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Phil's Stock World



Daily stock picks and option trades, market analysis, and investing strategies for investors and traders of all types.



Last Build Date: Tue, 19 Sep 2017 22:52:49 +0000

 



Testy Tuesday – All Time Highs Ahead of the Fed, What Can Go Wrong?

Tue, 19 Sep 2017 12:33:18 +0000

(image) What can go wrong?

Well, for one thing, the Fed could tighten.  As you can see from the Fed's own projections, which are to be released tomorrow (but are on their web site today), the Fed is projecting a Fed Funds Rate of 2.9-3.9% next year.  This year it was a much wider -0.1 to 2.9% and we're right in the middle at 1.25% but what if we're in the middle next year at 3.5%?  Are you ready for a 2.25% rate hike?  Is anybody?

Certainly people with adjustable mortgages are not ready or revolving debt (reccord highs) or variable loans like Corporations tend to have, which would add $400Bn to their $2Tn debt balance.  Are the banks ready to have their loan margins squeezed as rates climb, which is often the case?  

Even just 3% would require 7 rate hikes in 8 meetings – unless the Fed hikes us this year, then it would be 6 of 8 or, if they surprise us and hike tomorrow, they buy a bit of fexibility next year and "only" have to hike rates 0.25 every other meeting, plut one.  Their other projections are on track.  The market thought lowering the Q3 GDP forecast (see yesterday's Morning Report) would keep the Fed off the table but they are only projecting 2.0-2.4% GDP for 2017 and LESS next year – so we're right on track.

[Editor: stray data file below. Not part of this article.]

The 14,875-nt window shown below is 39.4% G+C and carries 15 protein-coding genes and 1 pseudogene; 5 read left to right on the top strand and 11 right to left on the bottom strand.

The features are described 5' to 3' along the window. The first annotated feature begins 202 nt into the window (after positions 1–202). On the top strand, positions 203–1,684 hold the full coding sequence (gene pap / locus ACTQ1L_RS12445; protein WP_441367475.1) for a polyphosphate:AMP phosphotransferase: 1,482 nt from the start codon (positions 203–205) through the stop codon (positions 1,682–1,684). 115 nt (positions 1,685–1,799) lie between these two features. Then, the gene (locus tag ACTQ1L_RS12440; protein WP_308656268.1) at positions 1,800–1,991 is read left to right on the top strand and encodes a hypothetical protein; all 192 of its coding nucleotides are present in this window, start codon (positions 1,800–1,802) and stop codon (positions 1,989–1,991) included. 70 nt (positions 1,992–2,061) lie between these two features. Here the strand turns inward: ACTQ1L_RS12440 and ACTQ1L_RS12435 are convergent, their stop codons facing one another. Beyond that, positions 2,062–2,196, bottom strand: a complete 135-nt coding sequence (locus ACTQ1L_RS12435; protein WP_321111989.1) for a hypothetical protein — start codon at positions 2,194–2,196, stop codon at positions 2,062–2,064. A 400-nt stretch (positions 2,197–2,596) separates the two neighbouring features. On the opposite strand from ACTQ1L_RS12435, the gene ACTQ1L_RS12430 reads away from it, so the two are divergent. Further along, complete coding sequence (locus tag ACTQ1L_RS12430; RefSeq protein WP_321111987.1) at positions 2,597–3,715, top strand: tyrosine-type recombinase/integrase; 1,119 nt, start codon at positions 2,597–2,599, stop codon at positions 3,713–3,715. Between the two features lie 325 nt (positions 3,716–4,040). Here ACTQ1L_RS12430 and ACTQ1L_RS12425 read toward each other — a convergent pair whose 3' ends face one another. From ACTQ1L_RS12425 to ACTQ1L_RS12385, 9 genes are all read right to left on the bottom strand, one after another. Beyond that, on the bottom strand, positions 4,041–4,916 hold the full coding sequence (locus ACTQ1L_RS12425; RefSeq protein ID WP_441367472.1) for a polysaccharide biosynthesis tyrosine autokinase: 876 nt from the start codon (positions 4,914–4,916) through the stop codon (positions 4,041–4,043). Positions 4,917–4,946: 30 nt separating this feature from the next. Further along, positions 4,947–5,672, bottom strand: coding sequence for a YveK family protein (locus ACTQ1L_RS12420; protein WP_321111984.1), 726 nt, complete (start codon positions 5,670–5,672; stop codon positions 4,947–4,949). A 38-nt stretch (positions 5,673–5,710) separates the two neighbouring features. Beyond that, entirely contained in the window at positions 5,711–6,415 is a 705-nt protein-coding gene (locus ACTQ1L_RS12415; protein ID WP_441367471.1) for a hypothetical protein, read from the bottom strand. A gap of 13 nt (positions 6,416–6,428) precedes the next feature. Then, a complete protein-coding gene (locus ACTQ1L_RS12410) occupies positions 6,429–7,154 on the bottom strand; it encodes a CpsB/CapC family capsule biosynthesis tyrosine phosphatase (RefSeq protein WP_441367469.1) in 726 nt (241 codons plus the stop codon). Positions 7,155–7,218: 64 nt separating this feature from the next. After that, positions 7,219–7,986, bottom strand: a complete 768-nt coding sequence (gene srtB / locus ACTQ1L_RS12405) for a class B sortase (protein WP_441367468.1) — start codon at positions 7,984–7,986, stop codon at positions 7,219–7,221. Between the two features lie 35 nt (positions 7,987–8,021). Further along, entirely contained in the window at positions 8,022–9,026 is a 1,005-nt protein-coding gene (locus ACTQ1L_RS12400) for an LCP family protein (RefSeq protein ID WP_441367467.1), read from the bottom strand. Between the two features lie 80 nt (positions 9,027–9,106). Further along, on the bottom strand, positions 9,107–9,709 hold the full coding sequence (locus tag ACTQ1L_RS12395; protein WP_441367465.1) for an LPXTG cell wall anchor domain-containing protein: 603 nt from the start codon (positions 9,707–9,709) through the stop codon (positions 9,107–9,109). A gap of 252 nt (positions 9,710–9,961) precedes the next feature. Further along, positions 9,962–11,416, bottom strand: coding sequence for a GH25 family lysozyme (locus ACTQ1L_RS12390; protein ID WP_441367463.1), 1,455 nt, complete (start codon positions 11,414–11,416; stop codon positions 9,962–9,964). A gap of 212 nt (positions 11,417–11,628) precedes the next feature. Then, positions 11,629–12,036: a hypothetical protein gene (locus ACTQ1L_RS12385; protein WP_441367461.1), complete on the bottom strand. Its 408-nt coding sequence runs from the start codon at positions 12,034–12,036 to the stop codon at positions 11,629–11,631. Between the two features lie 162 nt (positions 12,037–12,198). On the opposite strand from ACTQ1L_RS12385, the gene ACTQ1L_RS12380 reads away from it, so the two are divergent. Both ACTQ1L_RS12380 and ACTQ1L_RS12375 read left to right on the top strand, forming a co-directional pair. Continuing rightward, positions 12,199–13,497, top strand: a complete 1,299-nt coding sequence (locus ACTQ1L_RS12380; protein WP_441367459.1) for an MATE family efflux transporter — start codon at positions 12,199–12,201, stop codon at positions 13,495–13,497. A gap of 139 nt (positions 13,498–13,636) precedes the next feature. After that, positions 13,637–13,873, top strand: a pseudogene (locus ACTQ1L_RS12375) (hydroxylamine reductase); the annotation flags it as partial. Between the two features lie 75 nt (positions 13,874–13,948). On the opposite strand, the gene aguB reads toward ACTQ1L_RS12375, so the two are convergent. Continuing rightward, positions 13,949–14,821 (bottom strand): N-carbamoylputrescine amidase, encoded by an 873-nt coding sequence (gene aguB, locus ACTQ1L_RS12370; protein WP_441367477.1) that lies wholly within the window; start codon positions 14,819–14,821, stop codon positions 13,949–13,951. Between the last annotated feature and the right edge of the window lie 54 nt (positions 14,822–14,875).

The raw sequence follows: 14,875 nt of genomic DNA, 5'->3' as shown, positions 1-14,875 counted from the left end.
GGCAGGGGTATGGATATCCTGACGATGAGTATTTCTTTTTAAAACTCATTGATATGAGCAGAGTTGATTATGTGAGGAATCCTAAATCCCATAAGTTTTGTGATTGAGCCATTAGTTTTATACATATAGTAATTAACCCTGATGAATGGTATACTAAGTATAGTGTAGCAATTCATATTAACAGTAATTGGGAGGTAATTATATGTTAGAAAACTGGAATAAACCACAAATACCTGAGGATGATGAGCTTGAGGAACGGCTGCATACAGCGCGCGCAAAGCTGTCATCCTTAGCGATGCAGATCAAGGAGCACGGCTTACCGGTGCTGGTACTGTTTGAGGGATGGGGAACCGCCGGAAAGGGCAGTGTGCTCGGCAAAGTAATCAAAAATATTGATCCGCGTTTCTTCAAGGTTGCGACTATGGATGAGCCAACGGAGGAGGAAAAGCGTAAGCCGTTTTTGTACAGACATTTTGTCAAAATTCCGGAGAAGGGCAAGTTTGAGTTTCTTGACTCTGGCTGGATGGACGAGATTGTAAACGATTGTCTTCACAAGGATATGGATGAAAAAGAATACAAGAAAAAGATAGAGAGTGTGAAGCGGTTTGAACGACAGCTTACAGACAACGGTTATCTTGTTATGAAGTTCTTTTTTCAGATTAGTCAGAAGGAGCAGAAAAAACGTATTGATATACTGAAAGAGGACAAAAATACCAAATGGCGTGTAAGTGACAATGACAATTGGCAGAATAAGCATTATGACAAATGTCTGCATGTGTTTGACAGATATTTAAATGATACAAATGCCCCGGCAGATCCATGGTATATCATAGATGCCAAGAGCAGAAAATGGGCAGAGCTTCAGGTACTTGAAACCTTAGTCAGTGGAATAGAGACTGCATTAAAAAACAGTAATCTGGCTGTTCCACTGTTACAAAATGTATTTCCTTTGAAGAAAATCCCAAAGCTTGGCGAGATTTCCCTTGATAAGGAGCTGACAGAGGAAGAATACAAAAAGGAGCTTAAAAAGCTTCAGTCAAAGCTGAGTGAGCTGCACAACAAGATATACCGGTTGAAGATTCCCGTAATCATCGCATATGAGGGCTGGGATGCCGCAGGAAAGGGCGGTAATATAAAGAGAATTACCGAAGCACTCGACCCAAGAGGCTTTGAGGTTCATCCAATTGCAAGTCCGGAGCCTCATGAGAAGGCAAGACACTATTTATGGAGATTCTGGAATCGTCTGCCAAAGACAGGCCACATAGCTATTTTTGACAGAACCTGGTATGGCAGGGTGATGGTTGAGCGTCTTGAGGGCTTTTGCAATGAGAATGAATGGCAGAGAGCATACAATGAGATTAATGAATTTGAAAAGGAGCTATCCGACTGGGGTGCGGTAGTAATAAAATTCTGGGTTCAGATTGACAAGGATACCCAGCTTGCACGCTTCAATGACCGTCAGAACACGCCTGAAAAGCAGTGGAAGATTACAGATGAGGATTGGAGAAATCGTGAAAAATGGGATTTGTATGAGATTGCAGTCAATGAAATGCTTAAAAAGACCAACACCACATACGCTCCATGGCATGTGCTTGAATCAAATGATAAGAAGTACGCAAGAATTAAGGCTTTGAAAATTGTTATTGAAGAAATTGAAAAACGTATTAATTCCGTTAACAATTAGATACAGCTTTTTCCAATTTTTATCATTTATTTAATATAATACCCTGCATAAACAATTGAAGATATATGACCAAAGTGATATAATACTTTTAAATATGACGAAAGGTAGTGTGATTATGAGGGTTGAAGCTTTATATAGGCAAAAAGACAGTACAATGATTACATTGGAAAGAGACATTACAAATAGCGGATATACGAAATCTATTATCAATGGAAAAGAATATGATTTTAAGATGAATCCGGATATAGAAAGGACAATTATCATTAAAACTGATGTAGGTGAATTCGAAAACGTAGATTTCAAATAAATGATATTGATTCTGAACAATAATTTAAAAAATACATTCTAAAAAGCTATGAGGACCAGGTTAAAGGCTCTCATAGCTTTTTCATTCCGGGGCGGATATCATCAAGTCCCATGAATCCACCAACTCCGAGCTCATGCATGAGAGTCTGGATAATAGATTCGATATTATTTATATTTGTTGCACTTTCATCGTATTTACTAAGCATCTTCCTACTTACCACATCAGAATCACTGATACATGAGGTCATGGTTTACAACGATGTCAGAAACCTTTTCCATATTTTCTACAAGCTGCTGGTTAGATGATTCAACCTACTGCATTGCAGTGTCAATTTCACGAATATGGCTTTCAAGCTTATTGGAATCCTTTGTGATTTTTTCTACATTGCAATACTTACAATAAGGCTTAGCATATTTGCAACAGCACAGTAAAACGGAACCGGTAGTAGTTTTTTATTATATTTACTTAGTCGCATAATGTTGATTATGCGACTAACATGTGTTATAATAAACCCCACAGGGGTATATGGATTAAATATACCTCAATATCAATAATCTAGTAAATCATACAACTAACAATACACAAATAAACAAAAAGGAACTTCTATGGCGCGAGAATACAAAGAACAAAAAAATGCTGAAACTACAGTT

(image) Unemployment is below their target, Inflation is above – there's really no excuse for the Fed NOT to raise rates so don't be surprised if everyone is surprised tomorrow by a quarter-point hike, hurricane or no hurricane.  Of much more concern than the rates going up (though the repercussions of that alone will be tragic) is the potential unwinding of the Fed's Balance Sheet, which currently stands at $4.47 TRILLION and that's up about $3.7Tn since 2008.  

Even if the Fed "only" withdraws their money over the same 8 years they put it in, that's $500Bn a year coming OUT of the economy – no wonder they project a significantly lower GDP next year!   Meanwhile, the BOJ and the ECB have been putting in $400Bn a month and Japan's stimulus is so out of proportion to their $5Tn economy…
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Just Another Manic Monday – World War 3 Edition

Mon, 18 Sep 2017 11:56:37 +0000

(image) Yes, I know no one cares, BUT:

On CNN yesterday, UN Ambassador Nikki Haley said the United Nations Security Council has just about reached the limit of its ability to economically punish North Korea.  Responding to a question by CNN’s Dana Bash about whether President Donald Trump’s famous “fire and fury” remark was an empty threat, Haley insisted that the US has held back out of a sense of “responsibility.” But now that diplomatic solutions appear to be dwindling, she would be “perfectly happy handing the situation off to Defense Secretary James Mattis, the source of some of the US’s harshest rhetoric against North Korea. Mattis, Haley said, would “take care of it.”